IPL news May 17, 2013

'Player education outside franchises' ambit' - Mathur

ESPNcricinfo staff

Amrit Mathur, Delhi Daredevils' consultant and former India team manager, said that it was impractical for franchises to form a formal body to educate and monitor players in the IPL. In an interview with ESPNcricinfo, Mathur said that the concept of a formal body to control activities like spot-fixing would not be feasible as the franchises had control over players only during the tournament. Moreover, he said that incidents like these could not be completely eradicated but, with appropriate systems, could be controlled and reduced.

"There's no provision at the moment for a formal body. At the same time, there is a practical body in the sense that the teams have the players contracted with them for only 45 days," Mathur said. "Beyond those 45 days, there is no relationship between the franchise and player. So if it's the 46th day, and a team has to go to its captain, it's on request mode. If we're with a player only for 45 days, there's nothing we can do beyond that. The players are busy, they have no relationship with you, so what kind of programmes or education or anything can you do? It doesn't work."

Mathur also said there was very little administrators could do in the spot-fixing situation, but advised that systems governing cricket could always be strengthened. "I don't think the IPL or the BCCI could have done anything more once it was revealed such a thing happened. The IPL or the BCCI doesn't have the tools or the ability to monitor or police this beyond a point. So, they have to go by what the investigations throw up in terms of evidence or offence of the individual is concerned.

"The systems can be strengthened, there could be better monitoring and provisions to ensure such things don't happen. It's not that the IPL is not aware of the importance of keeping the league and tournament corruption-free of informing and warning the players of an act of this nature. Before the season, the anti-corruption unit meets each team separately, it's a pretty serious exercise."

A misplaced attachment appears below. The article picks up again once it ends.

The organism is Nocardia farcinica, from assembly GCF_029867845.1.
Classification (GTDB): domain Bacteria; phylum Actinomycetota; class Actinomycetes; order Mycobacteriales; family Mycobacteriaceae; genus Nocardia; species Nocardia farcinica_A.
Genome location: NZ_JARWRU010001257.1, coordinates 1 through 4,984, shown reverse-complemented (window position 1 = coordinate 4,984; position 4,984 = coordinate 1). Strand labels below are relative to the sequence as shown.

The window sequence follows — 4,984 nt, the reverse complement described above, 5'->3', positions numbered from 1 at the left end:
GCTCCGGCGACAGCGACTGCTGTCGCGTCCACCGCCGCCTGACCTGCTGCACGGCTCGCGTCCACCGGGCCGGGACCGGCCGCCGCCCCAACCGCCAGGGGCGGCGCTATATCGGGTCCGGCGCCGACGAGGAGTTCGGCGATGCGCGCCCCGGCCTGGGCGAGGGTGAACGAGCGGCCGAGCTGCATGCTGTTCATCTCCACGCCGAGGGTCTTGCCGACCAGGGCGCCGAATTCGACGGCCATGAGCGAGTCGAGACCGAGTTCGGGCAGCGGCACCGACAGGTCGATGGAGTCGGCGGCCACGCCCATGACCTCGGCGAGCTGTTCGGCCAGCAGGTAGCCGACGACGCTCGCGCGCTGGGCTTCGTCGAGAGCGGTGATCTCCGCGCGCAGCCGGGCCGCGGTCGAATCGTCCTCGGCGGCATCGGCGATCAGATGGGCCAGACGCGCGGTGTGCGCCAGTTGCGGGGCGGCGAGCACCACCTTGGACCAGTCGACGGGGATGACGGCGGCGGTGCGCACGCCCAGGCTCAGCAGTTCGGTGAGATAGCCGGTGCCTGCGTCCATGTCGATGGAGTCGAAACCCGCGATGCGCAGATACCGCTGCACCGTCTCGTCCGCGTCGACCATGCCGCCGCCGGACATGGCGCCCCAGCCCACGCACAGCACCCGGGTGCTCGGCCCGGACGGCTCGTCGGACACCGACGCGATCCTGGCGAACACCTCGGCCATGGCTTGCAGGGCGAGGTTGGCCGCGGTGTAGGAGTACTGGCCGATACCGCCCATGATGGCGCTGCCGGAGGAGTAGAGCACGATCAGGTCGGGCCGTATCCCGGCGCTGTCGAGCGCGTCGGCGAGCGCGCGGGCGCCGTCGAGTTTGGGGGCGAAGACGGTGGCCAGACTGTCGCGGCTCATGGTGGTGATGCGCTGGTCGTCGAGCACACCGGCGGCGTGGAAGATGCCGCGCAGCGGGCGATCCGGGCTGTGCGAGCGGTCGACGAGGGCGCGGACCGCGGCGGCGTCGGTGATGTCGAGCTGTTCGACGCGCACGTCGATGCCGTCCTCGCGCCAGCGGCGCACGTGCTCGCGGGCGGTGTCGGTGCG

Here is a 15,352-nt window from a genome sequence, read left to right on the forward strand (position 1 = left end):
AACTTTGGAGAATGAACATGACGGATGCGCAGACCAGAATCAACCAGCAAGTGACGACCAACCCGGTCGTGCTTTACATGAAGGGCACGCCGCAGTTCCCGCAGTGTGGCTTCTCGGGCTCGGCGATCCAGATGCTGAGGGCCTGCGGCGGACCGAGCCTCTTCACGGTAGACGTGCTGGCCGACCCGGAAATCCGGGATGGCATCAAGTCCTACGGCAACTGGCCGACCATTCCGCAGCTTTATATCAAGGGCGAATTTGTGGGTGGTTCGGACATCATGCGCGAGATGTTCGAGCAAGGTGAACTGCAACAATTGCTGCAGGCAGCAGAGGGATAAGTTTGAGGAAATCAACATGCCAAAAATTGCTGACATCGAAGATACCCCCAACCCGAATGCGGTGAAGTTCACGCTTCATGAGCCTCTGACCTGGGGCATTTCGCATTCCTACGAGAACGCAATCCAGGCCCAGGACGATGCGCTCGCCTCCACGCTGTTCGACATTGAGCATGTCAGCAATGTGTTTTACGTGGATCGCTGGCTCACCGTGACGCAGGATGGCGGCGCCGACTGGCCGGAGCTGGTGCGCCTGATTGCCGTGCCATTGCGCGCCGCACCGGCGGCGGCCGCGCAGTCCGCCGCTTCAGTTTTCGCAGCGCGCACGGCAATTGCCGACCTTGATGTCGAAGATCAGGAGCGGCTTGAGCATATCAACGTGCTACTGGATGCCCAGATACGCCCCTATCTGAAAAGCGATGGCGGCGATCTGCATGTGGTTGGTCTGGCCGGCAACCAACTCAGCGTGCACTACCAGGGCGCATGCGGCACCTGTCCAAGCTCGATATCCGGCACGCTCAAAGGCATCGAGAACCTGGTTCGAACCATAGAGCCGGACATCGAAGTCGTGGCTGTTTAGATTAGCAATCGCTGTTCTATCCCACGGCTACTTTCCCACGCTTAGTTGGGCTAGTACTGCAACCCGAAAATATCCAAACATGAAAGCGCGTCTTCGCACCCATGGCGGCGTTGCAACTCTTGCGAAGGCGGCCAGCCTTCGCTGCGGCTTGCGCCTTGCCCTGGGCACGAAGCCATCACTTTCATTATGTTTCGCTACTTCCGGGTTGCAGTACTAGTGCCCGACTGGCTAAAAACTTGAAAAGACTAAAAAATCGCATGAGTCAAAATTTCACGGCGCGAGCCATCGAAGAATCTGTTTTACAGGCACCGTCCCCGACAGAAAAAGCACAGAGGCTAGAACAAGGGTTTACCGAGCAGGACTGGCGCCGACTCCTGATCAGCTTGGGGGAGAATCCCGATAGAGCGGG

Mathur also stated that there was now a greater understanding of the problem of match-fixing because such incidents had occurred in India, on the county circuit in England and in Test cricket. "I think there is an understanding across the boards, across the countries, across the ICC, across the member nations that this is a serious issue. It will throw up wrong things from time to time and you have to be vigilant, you have to educate, you have to monitor. And at the same time, after all this, if somebody is caught doing it, there has to be some punishment."

Mathur stressed on the importance of a law in India that could enforce stricter punishments for spot-fixing and other related crimes.

"That punishment, in England came through the court of law, not through the ECB. Similarly there has to be some procedure through which it comes to court of law in India," Mathur said. "Apparently, earlier, there was some uncertainty about which provisions of the law does such an act attract. Ultimately, we were informed yesterday that it is under conspiracy and cheating, which do not attract very serious punishments.  So maybe down the line there could be a special legislation which enforces stricter punishments for spot-fixing or any crime of this nature."

In response to a question on how franchises perceived the threat of spot-fixing, Mathur admitted that while vigilance wasn't as stringent in the first year, franchises began understanding that controversies like these would affect their business.

"I think in year one it was just a mad scramble to get things rolling," Mathur said. "But very soon the understanding reached everybody that: a) it is sport, you can't have sport sallied by something like this and b) it's a commercial venture, you invest huge amounts of money into the team, into the franchise and you're building a business. And the last thing a business wants is a controversy of this kind. It holds the foundation of a business of any kind, let alone a cricket team or a sporting tournament. So even before the ICC's anti-corruption unit became a part of the IPL, I know many teams were telling their players the need to be clean, the need to be fair, the need to not do anything that would tarnish the brand."